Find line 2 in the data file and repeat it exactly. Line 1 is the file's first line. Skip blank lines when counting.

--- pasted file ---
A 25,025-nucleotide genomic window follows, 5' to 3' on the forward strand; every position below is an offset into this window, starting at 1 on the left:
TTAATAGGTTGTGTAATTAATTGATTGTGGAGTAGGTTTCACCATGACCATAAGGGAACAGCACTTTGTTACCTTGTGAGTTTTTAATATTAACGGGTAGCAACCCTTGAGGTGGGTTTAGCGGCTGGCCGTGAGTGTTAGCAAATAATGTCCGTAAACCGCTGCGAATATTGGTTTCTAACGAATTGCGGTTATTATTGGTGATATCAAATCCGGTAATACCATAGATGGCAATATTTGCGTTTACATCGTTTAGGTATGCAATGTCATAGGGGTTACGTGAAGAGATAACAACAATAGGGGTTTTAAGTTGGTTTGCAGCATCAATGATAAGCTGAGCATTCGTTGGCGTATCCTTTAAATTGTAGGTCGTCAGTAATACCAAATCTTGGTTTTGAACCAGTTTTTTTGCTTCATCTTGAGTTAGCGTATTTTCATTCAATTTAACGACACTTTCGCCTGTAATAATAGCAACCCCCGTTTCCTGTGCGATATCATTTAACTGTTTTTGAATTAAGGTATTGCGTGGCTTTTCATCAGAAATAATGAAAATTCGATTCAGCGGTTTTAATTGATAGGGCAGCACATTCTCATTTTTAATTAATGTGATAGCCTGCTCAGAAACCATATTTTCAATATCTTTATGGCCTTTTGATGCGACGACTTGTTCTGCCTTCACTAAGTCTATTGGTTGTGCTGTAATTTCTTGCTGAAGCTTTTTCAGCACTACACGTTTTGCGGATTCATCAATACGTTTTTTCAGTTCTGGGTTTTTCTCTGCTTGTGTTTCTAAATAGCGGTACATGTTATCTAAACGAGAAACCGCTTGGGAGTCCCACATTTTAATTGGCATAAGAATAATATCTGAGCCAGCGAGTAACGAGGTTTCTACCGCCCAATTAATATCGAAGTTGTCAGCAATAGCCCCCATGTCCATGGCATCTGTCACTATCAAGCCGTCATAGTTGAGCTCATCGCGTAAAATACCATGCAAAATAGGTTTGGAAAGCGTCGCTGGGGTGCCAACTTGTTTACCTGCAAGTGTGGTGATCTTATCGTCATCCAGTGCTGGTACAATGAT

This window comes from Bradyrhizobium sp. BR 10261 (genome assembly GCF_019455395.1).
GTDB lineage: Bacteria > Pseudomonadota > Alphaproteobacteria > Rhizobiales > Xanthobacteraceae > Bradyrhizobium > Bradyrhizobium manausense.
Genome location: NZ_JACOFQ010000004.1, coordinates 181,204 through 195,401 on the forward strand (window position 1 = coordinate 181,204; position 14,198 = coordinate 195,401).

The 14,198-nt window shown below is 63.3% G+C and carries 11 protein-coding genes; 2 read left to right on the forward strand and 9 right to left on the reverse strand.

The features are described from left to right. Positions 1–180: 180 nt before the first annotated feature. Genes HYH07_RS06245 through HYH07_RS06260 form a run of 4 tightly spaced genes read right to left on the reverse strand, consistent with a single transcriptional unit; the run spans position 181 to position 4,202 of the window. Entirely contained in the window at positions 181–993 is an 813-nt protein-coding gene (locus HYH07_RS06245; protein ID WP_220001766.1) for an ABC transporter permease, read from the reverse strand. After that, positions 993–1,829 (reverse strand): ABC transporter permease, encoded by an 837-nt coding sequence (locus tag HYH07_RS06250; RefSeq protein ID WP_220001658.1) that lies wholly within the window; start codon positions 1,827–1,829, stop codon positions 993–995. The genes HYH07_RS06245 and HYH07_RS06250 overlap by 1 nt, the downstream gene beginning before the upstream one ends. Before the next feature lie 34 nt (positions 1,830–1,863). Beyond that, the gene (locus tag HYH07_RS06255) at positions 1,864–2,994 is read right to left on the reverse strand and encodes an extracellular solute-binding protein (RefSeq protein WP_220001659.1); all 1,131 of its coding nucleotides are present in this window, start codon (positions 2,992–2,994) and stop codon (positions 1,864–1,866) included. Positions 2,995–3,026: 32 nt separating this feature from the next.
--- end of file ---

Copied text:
TTAATAGGTTGTGTAATTAATTGATTGTGGAGTAGGTTTCACCATGACCATAAGGGAACAGCACTTTGTTACCTTGTGAGTTTTTAATATTAACGGGTAGCAACCCTTGAGGTGGGTTTAGCGGCTGGCCGTGAGTGTTAGCAAATAATGTCCGTAAACCGCTGCGAATATTGGTTTCTAACGAATTGCGGTTATTATTGGTGATATCAAATCCGGTAATACCATAGATGGCAATATTTGCGTTTACATCGTTTAGGTATGCAATGTCATAGGGGTTACGTGAAGAGATAACAACAATAGGGGTTTTAAGTTGGTTTGCAGCATCAATGATAAGCTGAGCATTCGTTGGCGTATCCTTTAAATTGTAGGTCGTCAGTAATACCAAATCTTGGTTTTGAACCAGTTTTTTTGCTTCATCTTGAGTTAGCGTATTTTCATTCAATTTAACGACACTTTCGCCTGTAATAATAGCAACCCCCGTTTCCTGTGCGATATCATTTAACTGTTTTTGAATTAAGGTATTGCGTGGCTTTTCATCAGAAATAATGAAAATTCGATTCAGCGGTTTTAATTGATAGGGCAGCACATTCTCATTTTTAATTAATGTGATAGCCTGCTCAGAAACCATATTTTCAATATCTTTATGGCCTTTTGATGCGACGACTTGTTCTGCCTTCACTAAGTCTATTGGTTGTGCTGTAATTTCTTGCTGAAGCTTTTTCAGCACTACACGTTTTGCGGATTCATCAATACGTTTTTTCAGTTCTGGGTTTTTCTCTGCTTGTGTTTCTAAATAGCGGTACATGTTATCTAAACGAGAAACCGCTTGGGAGTCCCACATTTTAATTGGCATAAGAATAATATCTGAGCCAGCGAGTAACGAGGTTTCTACCGCCCAATTAATATCGAAGTTGTCAGCAATAGCCCCCATGTCCATGGCATCTGTCACTATCAAGCCGTCATAGTTGAGCTCATCGCGTAAAATACCATGCAAAATAGGTTTGGAAAGCGTCGCTGGGGTGCCAACTTGTTTACCTGCAAGTGTGGTGATCTTATCGTCATCCAGTGCTGGTACAATGAT